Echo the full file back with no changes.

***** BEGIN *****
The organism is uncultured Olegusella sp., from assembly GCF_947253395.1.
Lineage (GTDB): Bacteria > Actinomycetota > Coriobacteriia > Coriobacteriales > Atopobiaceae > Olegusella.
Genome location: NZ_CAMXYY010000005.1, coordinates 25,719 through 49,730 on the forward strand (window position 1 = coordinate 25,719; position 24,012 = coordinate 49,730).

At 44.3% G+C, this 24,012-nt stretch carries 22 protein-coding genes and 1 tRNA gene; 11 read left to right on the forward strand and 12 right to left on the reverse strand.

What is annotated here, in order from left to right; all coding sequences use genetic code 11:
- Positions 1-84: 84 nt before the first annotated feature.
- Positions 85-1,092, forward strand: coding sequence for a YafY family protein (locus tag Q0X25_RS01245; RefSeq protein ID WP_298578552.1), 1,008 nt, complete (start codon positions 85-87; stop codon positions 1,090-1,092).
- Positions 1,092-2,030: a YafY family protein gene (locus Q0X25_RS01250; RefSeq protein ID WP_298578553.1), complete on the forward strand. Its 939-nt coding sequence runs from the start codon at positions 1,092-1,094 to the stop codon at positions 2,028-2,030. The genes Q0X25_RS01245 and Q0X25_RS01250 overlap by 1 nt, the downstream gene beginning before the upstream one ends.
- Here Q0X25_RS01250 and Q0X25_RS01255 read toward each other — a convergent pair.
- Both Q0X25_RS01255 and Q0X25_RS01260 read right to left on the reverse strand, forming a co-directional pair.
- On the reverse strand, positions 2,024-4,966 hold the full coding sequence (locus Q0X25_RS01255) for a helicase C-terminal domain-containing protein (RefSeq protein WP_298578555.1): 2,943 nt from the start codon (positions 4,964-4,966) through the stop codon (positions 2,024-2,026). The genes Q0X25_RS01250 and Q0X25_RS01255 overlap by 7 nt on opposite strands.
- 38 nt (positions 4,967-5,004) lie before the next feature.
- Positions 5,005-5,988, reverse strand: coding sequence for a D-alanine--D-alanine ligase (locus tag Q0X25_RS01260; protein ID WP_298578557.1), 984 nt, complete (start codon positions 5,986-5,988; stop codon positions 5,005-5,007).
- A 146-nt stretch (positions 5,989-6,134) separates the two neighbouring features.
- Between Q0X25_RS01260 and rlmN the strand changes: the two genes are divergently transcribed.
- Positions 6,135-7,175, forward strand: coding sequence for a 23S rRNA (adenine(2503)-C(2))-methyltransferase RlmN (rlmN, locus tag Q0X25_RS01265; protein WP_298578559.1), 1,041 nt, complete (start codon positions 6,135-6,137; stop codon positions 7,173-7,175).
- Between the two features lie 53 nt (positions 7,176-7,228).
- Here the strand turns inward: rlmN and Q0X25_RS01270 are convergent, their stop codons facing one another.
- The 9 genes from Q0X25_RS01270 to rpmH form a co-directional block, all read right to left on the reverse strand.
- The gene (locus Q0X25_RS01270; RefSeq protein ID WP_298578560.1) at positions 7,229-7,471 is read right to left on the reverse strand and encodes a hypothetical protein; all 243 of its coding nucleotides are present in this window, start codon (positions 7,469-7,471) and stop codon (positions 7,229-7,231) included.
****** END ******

The organism is uncultured Olegusella sp., from assembly GCF_947253395.1.
Lineage (GTDB): Bacteria > Actinomycetota > Coriobacteriia > Coriobacteriales > Atopobiaceae > Olegusella.
Genome location: NZ_CAMXYY010000005.1, coordinates 25,719 through 49,730 on the forward strand (window position 1 = coordinate 25,719; position 24,012 = coordinate 49,730).

At 44.3% G+C, this 24,012-nt stretch carries 22 protein-coding genes and 1 tRNA gene; 11 read left to right on the forward strand and 12 right to left on the reverse strand.

What is annotated here, in order from left to right; all coding sequences use genetic code 11:
- Positions 1-84: 84 nt before the first annotated feature.
- Positions 85-1,092, forward strand: coding sequence for a YafY family protein (locus tag Q0X25_RS01245; RefSeq protein ID WP_298578552.1), 1,008 nt, complete (start codon positions 85-87; stop codon positions 1,090-1,092).
- Positions 1,092-2,030: a YafY family protein gene (locus Q0X25_RS01250; RefSeq protein ID WP_298578553.1), complete on the forward strand. Its 939-nt coding sequence runs from the start codon at positions 1,092-1,094 to the stop codon at positions 2,028-2,030. The genes Q0X25_RS01245 and Q0X25_RS01250 overlap by 1 nt, the downstream gene beginning before the upstream one ends.
- Here Q0X25_RS01250 and Q0X25_RS01255 read toward each other — a convergent pair.
- Both Q0X25_RS01255 and Q0X25_RS01260 read right to left on the reverse strand, forming a co-directional pair.
- On the reverse strand, positions 2,024-4,966 hold the full coding sequence (locus Q0X25_RS01255) for a helicase C-terminal domain-containing protein (RefSeq protein WP_298578555.1): 2,943 nt from the start codon (positions 4,964-4,966) through the stop codon (positions 2,024-2,026). The genes Q0X25_RS01250 and Q0X25_RS01255 overlap by 7 nt on opposite strands.
- 38 nt (positions 4,967-5,004) lie before the next feature.
- Positions 5,005-5,988, reverse strand: coding sequence for a D-alanine--D-alanine ligase (locus tag Q0X25_RS01260; protein ID WP_298578557.1), 984 nt, complete (start codon positions 5,986-5,988; stop codon positions 5,005-5,007).
- A 146-nt stretch (positions 5,989-6,134) separates the two neighbouring features.
- Between Q0X25_RS01260 and rlmN the strand changes: the two genes are divergently transcribed.
- Positions 6,135-7,175, forward strand: coding sequence for a 23S rRNA (adenine(2503)-C(2))-methyltransferase RlmN (rlmN, locus tag Q0X25_RS01265; protein WP_298578559.1), 1,041 nt, complete (start codon positions 6,135-6,137; stop codon positions 7,173-7,175).
- Between the two features lie 53 nt (positions 7,176-7,228).
- Here the strand turns inward: rlmN and Q0X25_RS01270 are convergent, their stop codons facing one another.
- The 9 genes from Q0X25_RS01270 to rpmH form a co-directional block, all read right to left on the reverse strand.
- The gene (locus Q0X25_RS01270; RefSeq protein ID WP_298578560.1) at positions 7,229-7,471 is read right to left on the reverse strand and encodes a hypothetical protein; all 243 of its coding nucleotides are present in this window, start codon (positions 7,469-7,471) and stop codon (positions 7,229-7,231) included.